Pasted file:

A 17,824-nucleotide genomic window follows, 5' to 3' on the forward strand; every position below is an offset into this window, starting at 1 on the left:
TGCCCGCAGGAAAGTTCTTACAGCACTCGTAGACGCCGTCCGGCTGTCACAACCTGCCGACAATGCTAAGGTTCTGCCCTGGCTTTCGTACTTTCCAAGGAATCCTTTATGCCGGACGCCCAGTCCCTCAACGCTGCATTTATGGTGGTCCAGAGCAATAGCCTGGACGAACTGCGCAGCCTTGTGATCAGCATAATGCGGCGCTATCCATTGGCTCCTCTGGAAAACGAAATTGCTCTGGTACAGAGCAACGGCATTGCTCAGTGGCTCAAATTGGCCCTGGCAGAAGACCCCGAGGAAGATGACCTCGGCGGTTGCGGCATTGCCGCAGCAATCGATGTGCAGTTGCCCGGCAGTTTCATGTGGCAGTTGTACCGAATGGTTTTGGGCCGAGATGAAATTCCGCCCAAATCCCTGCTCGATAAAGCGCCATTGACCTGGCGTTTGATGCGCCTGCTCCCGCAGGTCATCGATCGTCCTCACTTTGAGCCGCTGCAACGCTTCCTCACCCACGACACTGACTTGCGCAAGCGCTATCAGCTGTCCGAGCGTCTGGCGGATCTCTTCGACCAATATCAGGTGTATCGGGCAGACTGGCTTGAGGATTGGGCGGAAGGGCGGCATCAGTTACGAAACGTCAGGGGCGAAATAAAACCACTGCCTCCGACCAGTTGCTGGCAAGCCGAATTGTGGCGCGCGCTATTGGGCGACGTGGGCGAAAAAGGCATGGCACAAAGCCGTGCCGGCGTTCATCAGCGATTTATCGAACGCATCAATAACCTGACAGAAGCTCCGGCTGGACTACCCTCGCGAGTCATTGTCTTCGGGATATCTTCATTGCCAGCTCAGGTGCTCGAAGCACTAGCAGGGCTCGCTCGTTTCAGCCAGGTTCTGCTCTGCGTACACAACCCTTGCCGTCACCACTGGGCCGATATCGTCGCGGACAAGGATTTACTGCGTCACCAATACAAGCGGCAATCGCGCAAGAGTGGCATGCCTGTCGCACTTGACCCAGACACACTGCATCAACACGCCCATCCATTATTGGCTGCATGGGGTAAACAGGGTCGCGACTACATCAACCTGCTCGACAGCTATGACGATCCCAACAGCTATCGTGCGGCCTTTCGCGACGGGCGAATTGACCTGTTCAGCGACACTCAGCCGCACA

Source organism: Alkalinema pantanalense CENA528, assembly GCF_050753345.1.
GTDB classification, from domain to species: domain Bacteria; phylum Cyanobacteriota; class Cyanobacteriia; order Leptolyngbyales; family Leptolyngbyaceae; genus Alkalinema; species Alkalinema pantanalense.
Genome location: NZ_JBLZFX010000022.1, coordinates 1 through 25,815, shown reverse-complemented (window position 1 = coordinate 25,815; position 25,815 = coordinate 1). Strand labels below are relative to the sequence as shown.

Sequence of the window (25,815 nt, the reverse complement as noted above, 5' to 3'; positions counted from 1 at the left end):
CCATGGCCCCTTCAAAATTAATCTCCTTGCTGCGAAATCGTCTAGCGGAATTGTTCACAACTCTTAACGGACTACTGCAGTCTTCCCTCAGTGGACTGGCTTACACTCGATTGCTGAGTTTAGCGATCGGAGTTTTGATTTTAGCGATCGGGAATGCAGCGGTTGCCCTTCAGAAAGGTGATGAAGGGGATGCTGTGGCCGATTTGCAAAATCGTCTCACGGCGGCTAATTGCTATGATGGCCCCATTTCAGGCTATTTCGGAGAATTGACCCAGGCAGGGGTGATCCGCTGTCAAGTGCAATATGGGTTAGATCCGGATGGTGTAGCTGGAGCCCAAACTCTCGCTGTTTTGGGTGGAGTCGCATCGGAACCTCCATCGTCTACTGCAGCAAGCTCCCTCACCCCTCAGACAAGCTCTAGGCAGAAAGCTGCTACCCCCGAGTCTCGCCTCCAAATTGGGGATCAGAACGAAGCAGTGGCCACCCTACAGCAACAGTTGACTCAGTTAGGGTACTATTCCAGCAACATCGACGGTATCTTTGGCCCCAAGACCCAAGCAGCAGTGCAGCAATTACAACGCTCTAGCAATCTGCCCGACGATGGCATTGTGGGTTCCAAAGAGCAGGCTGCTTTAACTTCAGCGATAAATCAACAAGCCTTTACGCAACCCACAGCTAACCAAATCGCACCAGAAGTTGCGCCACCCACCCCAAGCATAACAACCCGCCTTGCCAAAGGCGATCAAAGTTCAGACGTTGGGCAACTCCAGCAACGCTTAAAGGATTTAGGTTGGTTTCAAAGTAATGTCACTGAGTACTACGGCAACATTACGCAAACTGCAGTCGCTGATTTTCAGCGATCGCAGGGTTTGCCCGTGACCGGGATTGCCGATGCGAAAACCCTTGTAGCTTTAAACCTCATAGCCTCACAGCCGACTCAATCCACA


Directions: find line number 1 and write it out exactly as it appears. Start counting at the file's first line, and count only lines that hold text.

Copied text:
A 17,824-nucleotide genomic window follows, 5' to 3' on the forward strand; every position below is an offset into this window, starting at 1 on the left: